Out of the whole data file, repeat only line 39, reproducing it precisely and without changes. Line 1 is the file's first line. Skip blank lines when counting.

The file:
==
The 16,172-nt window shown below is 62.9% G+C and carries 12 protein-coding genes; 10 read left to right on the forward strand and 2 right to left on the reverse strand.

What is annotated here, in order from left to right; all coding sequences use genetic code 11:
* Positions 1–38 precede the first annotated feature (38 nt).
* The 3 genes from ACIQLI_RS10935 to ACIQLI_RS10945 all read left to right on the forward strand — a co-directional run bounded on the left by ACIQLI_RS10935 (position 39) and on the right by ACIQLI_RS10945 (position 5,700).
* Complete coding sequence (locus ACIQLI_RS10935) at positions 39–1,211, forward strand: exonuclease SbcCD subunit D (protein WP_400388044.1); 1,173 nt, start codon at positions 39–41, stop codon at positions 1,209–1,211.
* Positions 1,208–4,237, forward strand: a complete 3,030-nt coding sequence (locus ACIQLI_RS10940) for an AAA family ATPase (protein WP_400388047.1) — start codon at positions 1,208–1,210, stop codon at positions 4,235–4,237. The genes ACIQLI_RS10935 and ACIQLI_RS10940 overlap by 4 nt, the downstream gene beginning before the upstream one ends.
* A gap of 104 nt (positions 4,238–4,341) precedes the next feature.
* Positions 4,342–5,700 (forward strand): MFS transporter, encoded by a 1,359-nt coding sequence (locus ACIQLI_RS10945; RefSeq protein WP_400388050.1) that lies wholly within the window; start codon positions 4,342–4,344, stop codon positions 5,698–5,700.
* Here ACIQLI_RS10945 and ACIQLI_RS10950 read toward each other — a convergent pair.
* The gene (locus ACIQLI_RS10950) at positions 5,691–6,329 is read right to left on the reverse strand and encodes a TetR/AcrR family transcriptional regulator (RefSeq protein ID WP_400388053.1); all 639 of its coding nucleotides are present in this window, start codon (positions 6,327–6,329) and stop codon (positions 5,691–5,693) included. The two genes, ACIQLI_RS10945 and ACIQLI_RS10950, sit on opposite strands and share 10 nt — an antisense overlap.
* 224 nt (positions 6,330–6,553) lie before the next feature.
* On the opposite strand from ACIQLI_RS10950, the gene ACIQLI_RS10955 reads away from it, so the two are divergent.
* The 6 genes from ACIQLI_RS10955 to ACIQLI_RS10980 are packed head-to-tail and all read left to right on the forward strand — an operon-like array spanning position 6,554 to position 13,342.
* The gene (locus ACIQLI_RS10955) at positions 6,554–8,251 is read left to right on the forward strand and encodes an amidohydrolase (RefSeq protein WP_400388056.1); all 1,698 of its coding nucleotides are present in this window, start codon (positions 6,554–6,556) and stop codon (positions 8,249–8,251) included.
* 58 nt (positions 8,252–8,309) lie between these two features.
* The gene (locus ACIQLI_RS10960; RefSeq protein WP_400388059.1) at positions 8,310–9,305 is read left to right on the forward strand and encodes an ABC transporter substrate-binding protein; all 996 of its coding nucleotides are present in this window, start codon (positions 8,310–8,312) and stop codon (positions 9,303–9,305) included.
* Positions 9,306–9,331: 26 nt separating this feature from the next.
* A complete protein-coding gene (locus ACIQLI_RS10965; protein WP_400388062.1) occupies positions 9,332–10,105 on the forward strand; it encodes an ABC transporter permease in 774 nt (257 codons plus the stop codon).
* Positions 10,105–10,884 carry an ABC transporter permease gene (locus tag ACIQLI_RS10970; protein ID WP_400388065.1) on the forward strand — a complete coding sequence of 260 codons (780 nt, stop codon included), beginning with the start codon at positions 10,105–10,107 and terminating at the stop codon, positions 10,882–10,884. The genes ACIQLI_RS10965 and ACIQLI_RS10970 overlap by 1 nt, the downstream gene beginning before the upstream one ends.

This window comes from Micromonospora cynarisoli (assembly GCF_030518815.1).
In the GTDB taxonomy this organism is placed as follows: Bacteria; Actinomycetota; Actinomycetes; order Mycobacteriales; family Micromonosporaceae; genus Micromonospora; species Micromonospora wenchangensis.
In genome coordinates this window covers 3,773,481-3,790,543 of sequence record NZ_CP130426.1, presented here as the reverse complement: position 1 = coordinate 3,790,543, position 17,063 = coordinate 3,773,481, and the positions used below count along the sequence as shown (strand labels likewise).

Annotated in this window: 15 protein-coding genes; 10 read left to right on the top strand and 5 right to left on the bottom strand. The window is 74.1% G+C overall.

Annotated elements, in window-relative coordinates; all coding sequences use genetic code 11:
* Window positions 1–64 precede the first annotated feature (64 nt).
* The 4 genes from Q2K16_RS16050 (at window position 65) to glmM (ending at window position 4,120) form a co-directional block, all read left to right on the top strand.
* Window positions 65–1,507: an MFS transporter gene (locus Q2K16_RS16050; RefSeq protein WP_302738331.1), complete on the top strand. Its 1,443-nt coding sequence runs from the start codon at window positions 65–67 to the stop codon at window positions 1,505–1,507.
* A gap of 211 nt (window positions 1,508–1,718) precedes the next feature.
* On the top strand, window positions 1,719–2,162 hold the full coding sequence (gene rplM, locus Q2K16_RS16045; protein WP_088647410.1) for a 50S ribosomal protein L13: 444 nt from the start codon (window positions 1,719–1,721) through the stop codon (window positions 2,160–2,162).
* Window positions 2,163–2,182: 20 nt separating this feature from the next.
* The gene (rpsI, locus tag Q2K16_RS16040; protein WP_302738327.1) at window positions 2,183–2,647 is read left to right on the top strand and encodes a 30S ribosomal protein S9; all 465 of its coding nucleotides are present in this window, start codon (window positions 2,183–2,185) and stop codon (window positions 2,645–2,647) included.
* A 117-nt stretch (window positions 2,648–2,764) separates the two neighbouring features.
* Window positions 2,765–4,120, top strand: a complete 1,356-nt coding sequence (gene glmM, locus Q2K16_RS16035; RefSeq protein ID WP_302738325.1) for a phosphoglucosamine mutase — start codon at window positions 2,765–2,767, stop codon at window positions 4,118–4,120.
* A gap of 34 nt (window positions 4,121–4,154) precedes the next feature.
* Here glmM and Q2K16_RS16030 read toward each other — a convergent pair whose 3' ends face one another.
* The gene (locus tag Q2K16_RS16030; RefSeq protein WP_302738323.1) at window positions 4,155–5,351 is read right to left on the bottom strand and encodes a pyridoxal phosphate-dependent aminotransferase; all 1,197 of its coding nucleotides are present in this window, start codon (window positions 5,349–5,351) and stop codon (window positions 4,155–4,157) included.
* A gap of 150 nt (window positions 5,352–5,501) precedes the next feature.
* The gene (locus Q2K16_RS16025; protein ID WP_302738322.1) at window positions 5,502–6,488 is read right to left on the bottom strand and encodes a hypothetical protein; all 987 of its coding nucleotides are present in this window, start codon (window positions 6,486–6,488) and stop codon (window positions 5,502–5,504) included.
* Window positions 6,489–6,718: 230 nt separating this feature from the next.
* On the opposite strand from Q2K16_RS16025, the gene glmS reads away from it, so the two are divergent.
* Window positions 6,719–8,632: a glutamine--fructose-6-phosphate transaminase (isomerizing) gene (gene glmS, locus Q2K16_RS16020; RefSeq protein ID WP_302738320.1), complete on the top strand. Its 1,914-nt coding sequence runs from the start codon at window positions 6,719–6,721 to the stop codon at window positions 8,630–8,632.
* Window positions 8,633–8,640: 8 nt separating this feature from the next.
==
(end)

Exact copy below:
* Window positions 6,489–6,718: 230 nt separating this feature from the next.